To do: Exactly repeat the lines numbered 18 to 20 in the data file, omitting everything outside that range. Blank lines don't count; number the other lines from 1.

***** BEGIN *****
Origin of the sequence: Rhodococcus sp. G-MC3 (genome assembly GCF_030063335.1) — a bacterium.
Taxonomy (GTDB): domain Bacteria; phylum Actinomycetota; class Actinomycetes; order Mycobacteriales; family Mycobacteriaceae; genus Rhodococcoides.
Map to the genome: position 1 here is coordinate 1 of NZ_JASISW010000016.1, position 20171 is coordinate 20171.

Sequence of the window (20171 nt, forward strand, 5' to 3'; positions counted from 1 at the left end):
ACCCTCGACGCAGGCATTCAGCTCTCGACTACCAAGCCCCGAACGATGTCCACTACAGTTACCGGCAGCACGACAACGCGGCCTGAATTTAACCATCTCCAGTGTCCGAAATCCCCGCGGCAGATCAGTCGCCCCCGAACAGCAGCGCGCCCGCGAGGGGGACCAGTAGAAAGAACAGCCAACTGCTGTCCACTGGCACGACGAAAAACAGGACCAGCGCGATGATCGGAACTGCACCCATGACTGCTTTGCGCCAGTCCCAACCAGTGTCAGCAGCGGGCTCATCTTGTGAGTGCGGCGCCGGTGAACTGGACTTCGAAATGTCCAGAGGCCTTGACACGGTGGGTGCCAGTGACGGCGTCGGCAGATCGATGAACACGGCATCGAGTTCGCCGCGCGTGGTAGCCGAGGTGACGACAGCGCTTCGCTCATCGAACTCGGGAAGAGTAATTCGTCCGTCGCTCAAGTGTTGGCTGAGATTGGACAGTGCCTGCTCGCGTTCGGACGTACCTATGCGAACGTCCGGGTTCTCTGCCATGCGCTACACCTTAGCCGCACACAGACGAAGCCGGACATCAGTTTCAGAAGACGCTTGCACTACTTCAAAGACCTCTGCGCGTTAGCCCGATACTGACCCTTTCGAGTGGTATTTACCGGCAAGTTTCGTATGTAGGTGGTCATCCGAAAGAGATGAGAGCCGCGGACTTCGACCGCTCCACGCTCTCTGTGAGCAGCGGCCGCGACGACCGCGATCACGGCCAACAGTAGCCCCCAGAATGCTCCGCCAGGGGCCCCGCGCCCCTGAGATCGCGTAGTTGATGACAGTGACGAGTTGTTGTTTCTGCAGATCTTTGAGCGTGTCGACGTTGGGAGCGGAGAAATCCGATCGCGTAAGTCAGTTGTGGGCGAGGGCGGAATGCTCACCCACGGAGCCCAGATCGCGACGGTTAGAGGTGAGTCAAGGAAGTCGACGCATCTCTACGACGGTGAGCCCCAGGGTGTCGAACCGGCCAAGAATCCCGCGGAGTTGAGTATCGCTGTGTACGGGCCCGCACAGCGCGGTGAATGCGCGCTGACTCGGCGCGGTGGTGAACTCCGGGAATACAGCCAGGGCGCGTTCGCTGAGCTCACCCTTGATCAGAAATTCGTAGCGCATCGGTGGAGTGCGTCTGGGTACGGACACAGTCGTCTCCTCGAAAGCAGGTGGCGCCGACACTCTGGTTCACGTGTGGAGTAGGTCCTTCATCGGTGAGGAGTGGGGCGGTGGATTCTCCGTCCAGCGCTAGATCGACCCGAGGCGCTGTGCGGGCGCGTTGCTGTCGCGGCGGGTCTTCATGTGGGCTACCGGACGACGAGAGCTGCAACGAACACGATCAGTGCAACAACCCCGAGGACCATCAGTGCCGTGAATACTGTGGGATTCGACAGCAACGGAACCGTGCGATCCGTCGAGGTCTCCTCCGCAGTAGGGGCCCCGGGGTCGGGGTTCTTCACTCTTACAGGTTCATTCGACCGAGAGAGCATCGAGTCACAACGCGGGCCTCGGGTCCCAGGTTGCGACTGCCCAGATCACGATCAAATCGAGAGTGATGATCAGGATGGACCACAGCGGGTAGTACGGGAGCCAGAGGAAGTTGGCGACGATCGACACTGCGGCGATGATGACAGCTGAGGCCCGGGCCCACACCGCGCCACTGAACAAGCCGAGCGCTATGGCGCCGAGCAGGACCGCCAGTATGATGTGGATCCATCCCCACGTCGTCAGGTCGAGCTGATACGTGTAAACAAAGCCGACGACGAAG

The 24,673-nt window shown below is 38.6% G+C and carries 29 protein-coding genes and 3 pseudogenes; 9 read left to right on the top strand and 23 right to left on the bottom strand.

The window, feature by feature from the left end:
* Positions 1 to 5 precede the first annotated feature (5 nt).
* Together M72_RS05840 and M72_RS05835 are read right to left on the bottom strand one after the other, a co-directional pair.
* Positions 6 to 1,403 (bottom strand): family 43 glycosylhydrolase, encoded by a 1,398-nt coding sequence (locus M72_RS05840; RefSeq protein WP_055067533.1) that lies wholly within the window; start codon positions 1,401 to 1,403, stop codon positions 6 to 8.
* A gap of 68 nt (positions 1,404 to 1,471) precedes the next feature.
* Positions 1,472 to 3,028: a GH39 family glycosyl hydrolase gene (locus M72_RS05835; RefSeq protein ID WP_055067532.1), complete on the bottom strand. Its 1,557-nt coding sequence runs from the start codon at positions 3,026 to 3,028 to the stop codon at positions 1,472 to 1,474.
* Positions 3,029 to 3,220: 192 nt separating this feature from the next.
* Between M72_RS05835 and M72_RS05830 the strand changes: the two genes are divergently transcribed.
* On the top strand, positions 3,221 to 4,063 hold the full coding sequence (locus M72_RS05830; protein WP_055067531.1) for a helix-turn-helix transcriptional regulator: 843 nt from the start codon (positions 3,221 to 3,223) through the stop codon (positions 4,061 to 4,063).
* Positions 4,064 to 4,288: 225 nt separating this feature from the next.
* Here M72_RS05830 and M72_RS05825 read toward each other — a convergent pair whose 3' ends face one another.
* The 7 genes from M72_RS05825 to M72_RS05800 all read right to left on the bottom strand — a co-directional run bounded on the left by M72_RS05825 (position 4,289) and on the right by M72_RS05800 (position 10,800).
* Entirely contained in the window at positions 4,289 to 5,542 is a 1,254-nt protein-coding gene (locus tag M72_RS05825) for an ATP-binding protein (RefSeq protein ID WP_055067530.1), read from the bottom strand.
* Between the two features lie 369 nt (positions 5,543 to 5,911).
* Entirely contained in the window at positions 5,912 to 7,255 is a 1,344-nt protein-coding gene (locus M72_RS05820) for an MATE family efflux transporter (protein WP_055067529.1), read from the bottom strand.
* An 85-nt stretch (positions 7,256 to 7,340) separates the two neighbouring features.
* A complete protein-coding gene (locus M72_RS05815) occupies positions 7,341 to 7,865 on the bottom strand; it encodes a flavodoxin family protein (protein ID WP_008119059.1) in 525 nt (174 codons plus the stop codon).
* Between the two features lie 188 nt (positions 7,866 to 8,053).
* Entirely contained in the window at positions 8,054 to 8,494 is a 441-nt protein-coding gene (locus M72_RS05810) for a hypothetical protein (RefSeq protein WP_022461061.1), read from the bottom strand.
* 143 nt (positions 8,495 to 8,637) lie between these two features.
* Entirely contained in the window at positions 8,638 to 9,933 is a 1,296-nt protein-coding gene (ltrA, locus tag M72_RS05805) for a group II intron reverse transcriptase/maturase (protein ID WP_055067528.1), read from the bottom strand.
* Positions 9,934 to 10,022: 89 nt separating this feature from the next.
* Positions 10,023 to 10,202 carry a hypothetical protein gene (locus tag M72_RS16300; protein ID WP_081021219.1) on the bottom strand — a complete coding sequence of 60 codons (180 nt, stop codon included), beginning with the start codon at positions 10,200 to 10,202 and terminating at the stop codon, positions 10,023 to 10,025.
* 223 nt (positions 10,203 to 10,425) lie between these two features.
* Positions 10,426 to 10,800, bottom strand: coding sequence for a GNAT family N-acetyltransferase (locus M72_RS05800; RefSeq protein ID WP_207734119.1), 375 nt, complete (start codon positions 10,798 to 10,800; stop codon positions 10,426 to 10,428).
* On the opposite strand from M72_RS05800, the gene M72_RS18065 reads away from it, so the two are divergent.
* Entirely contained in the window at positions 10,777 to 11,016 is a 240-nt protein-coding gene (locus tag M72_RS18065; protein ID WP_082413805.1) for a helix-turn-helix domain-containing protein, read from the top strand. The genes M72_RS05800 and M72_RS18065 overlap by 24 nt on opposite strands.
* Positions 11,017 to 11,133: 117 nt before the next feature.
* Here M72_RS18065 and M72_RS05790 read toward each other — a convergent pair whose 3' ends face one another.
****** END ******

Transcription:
* The 7 genes from M72_RS05825 to M72_RS05800 all read right to left on the bottom strand — a co-directional run bounded on the left by M72_RS05825 (position 4,289) and on the right by M72_RS05800 (position 10,800).
* Entirely contained in the window at positions 4,289 to 5,542 is a 1,254-nt protein-coding gene (locus tag M72_RS05825) for an ATP-binding protein (RefSeq protein ID WP_055067530.1), read from the bottom strand.
* Between the two features lie 369 nt (positions 5,543 to 5,911).